Psalm 139:19-24 - Awesome Attributes of God! Part 4

Psa. 139:19-24: Awesome Attributes of God! Part Four

Psa 139:19 (CWB)  I know that you will not let my enemies kill
me. I wish these bloodthirsty men would stop putting on a front and
quit coming to see me.
Psa 139:20 (CWB)  Ambassadors from certain other countries talk
against you every chance they get and in private even curse your name.
Psa 139:21 (CWB)  I hate what they're saying about you, Lord,
and I'm sick of hearing that they're planning to attack Israel
because they don't like you.
Psa 139:22 (CWB)  I hate the duplicity of these kinds of people
with a justified hatred. They're against you, and I count them as my
Psa 139:23 (CWB)  O Lord, search my heart for me; test me so I
can know my thoughts as you know them.
Psa 139:24 (CWB)  Let me know if there is any wicked way in me,
and then help me walk the way I should.


This psalm contains the clearest expression of the attributes
and character of God to be found in the Psalter. One could hardly
describe the omniscience and omnipresence of God more effectively.
[Believer's SB]

This poem describes the attributes of the Lord not as abstract
qualities, but as active qualities by which He relates Himself to His
people. [Nelson SB]

From the standpoint of OT theology, this is the climax of
thought in the Psalter on God's personal relationship to the individual.
The psalmist does not engage in abstract philosophy or speculative
meditation; he merely describes his humble walk with God and shares his
experiental knowledge of the Lord. [Wycliffe Bible Commentary]

A. The omniscience of the Lord (139:1-6)
B. The omnipresence of the Lord (139:7-12)
C. The omnipotence of the Lord (139:13-18)
D. The loyalty of David (139:19-24). [Bible Knowledge Commentary]

God's omniscience, omnipresence, and omnipotence are the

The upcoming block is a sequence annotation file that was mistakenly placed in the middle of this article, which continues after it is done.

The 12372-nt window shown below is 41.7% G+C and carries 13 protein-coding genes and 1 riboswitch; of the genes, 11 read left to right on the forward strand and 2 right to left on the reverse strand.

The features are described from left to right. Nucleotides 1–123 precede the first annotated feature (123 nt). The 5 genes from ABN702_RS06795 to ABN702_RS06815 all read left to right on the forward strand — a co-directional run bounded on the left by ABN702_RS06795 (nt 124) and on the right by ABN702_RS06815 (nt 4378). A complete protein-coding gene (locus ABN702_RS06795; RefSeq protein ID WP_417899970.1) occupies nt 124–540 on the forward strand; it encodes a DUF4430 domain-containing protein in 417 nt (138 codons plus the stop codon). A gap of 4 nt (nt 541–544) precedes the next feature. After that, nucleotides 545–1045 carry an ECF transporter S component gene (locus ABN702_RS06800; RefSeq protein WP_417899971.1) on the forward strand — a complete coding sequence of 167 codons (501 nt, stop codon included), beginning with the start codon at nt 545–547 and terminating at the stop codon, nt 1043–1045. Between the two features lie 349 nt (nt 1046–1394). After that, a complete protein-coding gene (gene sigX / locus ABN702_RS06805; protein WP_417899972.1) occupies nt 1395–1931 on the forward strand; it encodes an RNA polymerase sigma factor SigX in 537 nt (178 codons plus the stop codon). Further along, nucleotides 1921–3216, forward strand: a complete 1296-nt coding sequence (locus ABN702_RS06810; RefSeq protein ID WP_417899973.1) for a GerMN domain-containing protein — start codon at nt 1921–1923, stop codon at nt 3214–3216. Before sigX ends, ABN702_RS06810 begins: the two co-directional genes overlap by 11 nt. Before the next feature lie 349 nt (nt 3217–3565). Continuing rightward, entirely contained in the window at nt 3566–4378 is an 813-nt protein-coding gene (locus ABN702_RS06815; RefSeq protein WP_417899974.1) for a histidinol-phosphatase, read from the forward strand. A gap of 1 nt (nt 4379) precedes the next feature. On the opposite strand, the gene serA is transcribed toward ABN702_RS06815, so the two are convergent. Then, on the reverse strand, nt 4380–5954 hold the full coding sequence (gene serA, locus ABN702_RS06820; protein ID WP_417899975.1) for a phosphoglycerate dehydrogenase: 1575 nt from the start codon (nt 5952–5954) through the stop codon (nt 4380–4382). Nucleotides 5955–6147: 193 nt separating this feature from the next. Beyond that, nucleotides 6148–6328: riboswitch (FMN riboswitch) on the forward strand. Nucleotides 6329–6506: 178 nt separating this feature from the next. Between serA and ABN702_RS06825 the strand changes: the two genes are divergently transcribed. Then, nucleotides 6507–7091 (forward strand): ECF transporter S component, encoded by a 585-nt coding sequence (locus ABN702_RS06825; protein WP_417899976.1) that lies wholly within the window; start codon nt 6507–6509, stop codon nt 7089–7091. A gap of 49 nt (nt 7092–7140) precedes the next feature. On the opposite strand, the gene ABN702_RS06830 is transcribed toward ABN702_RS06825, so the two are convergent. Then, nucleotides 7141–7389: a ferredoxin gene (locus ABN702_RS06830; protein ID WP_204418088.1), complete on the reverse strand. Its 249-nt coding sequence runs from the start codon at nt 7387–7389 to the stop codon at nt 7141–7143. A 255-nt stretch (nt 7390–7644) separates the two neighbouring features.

subjects of David's meditations in this beautiful psalm.... His first
meditation is on God's knowledge, that every aspect of his life was
searched out and controlled by what the Lord knew. He then realized it
was impossible to escape from such omniscient control, no matter how
far or fast he might go, for God is everywhere. David then stated
that God has such control over him because in His power He created
Him secretly and planned his life with great care. On the basis of
these meditations, David then affirmed his loyalty to God and prayed
for God to prove him by examining him. [Bible Knowledge Commentary]

This psalm focuses on four great attributes of God: His
knowledge of all things (vv. 1-6), His presence everywhere (vv. 7-12), His
power in the formation of man (vv. 13-18), and His holiness, which
destroys evil men and searches the believer's heart (vv. 19-24). [Ryrie

David meditates on the omniscience (139:1-6), omnipresence (vv.
7-12), and omnipotence (vv. 13-18) of God. He then applies these truths
to the wicked, whom he calls on God to slay (vv. 19-22), and to
himself, whom he calls on God to examine and to lead (vv. 23-24). [Victor
Bible Reader's Companion]


19 Surely thou wilt slay the wicked, O God: It is not easy to
account for the sudden and remarkable transition or diversion of the